Los Angeles Book Launch – The Poetry Contest in 600 Rounds

UCLA Guesthouse

The final stop on my short book tour was at the University of California: Los Angeles, where I was able to relax in the pleasant surroundings of the UCLA Guesthouse, before going on to deliver a presentation on the translation process and critical conflict in the Poetry Contest in 600 Rounds.


As with the other talks on this trip, it was a pleasure to meet fellow premodernists, both young and old, and the discussions of the work after I finished speaking were both stimulating and informative. It was great to hear about the exciting research being pursued by graduate students in premodern Japanese Studies at UCLA, and I look forward to hearing more about their research in future conferences and meetings.

Lecture – University of Southern California

USC Campus

As part of my book tour last week, I visited the University of Southern California, and was able to give a lecture to their students about Japanese waka poetry. It’s early in the semester there, and so the students were only two or three weeks in to their module on Heian Japan. I hope I was able to convey the joys of waka to them – it’s nerve wracking to think that if I got it wrong, I could have put them off the subject. On the other hand, I’m envious of them to some extent – as they are just starting off on their engagement with premodern Japan, there are so many wonderful things to read and learn about in their future!

I started off with the wonderful account in Tosa nikki (‘The Tosa Diary’) of a provincial noble’s attempt to recite a self-composed poem to Ki no Tsurayuki and his party, and the way in which the aristocrats from the capital mock his efforts.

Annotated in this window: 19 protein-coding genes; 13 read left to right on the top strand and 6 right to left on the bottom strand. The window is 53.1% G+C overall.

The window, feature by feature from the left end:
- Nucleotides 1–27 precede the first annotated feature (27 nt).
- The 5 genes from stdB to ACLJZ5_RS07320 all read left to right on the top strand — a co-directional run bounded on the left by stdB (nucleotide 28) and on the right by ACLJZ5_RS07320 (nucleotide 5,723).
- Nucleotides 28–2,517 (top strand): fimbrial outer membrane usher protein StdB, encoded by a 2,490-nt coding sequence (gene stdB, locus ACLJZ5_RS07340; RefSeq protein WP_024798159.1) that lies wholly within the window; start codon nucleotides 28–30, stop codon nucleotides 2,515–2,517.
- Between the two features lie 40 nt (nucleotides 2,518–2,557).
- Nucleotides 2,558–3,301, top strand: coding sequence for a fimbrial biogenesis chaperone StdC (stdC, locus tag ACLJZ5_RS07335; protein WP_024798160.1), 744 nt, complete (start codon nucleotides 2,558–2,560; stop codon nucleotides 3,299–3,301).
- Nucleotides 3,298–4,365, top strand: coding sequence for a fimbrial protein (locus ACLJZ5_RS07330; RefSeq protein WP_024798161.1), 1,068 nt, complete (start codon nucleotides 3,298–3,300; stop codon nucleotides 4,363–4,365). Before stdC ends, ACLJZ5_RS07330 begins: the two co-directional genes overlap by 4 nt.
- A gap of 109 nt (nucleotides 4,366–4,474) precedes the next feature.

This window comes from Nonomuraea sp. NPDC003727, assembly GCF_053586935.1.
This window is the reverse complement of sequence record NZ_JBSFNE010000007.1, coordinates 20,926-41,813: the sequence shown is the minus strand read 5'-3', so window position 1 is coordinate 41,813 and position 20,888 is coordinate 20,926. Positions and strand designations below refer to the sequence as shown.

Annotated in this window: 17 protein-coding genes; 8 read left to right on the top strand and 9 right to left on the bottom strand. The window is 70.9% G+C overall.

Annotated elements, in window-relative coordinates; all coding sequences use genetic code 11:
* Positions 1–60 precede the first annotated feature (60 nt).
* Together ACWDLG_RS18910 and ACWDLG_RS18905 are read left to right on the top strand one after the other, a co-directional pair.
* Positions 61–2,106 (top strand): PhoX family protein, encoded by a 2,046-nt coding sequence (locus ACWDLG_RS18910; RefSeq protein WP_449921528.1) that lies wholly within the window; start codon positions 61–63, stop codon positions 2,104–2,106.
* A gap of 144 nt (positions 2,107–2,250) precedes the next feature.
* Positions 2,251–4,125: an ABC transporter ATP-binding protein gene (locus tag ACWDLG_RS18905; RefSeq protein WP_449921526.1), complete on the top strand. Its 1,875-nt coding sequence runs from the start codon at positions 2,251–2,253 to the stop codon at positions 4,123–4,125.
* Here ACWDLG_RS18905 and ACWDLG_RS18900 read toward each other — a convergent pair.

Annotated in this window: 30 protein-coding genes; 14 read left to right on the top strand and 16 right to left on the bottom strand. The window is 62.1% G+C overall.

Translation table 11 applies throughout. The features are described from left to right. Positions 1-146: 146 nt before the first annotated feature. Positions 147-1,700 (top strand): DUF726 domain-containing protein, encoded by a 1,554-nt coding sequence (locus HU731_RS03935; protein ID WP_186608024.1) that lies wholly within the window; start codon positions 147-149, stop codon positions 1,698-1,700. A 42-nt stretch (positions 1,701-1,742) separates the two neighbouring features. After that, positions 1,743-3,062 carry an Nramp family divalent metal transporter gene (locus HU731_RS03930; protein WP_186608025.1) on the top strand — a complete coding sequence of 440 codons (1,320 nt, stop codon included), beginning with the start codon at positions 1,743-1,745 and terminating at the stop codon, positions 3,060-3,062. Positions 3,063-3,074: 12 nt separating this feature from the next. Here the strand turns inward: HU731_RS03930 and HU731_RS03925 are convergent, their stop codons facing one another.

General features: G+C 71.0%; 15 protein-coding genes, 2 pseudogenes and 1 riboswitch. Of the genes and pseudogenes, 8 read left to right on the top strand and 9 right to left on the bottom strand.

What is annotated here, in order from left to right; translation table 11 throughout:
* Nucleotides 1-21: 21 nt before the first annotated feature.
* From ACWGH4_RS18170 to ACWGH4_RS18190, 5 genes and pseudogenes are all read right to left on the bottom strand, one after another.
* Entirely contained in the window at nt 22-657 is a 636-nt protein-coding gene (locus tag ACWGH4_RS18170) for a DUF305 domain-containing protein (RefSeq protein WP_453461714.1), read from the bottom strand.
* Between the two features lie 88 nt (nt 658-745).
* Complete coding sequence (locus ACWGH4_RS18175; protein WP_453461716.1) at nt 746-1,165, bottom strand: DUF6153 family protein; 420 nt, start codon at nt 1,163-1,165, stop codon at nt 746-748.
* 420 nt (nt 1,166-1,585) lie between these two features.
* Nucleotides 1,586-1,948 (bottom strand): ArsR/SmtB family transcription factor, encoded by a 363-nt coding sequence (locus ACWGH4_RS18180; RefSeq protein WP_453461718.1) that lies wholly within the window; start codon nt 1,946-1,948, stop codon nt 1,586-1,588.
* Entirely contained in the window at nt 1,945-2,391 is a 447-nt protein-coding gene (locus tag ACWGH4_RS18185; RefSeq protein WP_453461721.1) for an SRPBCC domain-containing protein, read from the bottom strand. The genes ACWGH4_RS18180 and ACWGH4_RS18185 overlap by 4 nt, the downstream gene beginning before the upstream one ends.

Before going on to talk about Heian-kyō (Kyoto) as an imagined literary space for poetic production, among many other things in the course of about an hour’s talk. At the end, at least I did get a round of applause!

And if you want to hear a short clip from my lecture, click on the link below to see a short video!

Prof. Tom McAuley, Lecturer in Japanese Studies from the University of Sheffield

A short clip from Prof. Tom McAuley's (University of Sheffield) talk on "waka," or Japanese poetry.

Posted by USC Shinso Ito Center for Japanese Religions and Culture on Friday, 31 January 2020

Vancouver Book Launch – The Poetry Contest in 600 Rounds

UBC Asian Studies Department

Last week I was able to visit the University of British Columbia in Vancouver (for less than twenty-four hours) and talk about the translation of Roppyakuban uta’awase. The UBC Asian Studies Department (pictured above) formed an appropriate backdrop to talk about premodern Japanese poetry, and it was a pleasure and a privilege to address an eclectic audience of fellow Asian Studies scholars and students, poets and others merely interested in hearing about the work. The discussions afterward were both stimulating and informative.

I can heartily recommend a visit to the beatiful campus at UBC (despite the rain during my visit), and the department of Asian Studies is fortunate to have the Nitobe Memorial Garden right next door, allowing for an escape from the stresses of scholarly life from time to time to enjoy the beauties of nature. I can certainly say that on stepping through the gates, it’s like taking a step into a formal garden in Japan.

Nitobe Memorial Garden